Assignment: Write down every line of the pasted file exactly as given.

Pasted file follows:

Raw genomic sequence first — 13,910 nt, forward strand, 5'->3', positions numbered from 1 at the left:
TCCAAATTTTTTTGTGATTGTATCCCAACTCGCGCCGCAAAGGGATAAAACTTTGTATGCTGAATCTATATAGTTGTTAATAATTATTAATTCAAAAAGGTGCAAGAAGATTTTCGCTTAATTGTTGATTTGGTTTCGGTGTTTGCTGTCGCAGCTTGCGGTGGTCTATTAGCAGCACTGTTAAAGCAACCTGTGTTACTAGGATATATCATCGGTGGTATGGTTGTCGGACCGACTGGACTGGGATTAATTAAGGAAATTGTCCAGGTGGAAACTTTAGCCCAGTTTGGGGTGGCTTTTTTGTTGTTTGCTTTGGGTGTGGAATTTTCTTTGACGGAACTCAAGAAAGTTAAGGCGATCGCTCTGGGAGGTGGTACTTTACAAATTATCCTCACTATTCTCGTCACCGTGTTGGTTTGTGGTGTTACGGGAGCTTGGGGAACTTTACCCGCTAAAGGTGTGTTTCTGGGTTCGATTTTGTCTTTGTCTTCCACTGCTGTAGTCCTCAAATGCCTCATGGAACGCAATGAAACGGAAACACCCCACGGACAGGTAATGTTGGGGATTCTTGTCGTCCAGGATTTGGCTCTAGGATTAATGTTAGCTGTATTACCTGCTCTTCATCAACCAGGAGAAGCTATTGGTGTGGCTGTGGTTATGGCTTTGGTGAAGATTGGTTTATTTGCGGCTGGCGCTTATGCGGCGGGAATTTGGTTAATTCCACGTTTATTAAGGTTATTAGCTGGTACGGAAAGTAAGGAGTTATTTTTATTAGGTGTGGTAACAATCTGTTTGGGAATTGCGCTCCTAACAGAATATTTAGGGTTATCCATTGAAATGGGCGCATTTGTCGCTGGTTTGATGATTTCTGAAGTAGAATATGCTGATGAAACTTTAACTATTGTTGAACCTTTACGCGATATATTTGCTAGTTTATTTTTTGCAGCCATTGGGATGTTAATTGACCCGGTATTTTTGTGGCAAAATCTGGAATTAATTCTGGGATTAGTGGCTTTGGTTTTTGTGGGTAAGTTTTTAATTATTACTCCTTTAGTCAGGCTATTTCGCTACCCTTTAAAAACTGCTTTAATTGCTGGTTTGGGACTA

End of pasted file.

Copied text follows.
Raw genomic sequence first — 13,910 nt, forward strand, 5'->3', positions numbered from 1 at the left:
TCCAAATTTTTTTGTGATTGTATCCCAACTCGCGCCGCAAAGGGATAAAACTTTGTATGCTGAATCTATATAGTTGTTAATAATTATTAATTCAAAAAGGTGCAAGAAGATTTTCGCTTAATTGTTGATTTGGTTTCGGTGTTTGCTGTCGCAGCTTGCGGTGGTCTATTAGCAGCACTGTTAAAGCAACCTGTGTTACTAGGATATATCATCGGTGGTATGGTTGTCGGACCGACTGGACTGGGATTAATTAAGGAAATTGTCCAGGTGGAAACTTTAGCCCAGTTTGGGGTGGCTTTTTTGTTGTTTGCTTTGGGTGTGGAATTTTCTTTGACGGAACTCAAGAAAGTTAAGGCGATCGCTCTGGGAGGTGGTACTTTACAAATTATCCTCACTATTCTCGTCACCGTGTTGGTTTGTGGTGTTACGGGAGCTTGGGGAACTTTACCCGCTAAAGGTGTGTTTCTGGGTTCGATTTTGTCTTTGTCTTCCACTGCTGTAGTCCTCAAATGCCTCATGGAACGCAATGAAACGGAAACACCCCACGGACAGGTAATGTTGGGGATTCTTGTCGTCCAGGATTTGGCTCTAGGATTAATGTTAGCTGTATTACCTGCTCTTCATCAACCAGGAGAAGCTATTGGTGTGGCTGTGGTTATGGCTTTGGTGAAGATTGGTTTATTTGCGGCTGGCGCTTATGCGGCGGGAATTTGGTTAATTCCACGTTTATTAAGGTTATTAGCTGGTACGGAAAGTAAGGAGTTATTTTTATTAGGTGTGGTAACAATCTGTTTGGGAATTGCGCTCCTAACAGAATATTTAGGGTTATCCATTGAAATGGGCGCATTTGTCGCTGGTTTGATGATTTCTGAAGTAGAATATGCTGATGAAACTTTAACTATTGTTGAACCTTTACGCGATATATTTGCTAGTTTATTTTTTGCAGCCATTGGGATGTTAATTGACCCGGTATTTTTGTGGCAAAATCTGGAATTAATTCTGGGATTAGTGGCTTTGGTTTTTGTGGGTAAGTTTTTAATTATTACTCCTTTAGTCAGGCTATTTCGCTACCCTTTAAAAACTGCTTTAATTGCTGGTTTGGGACTA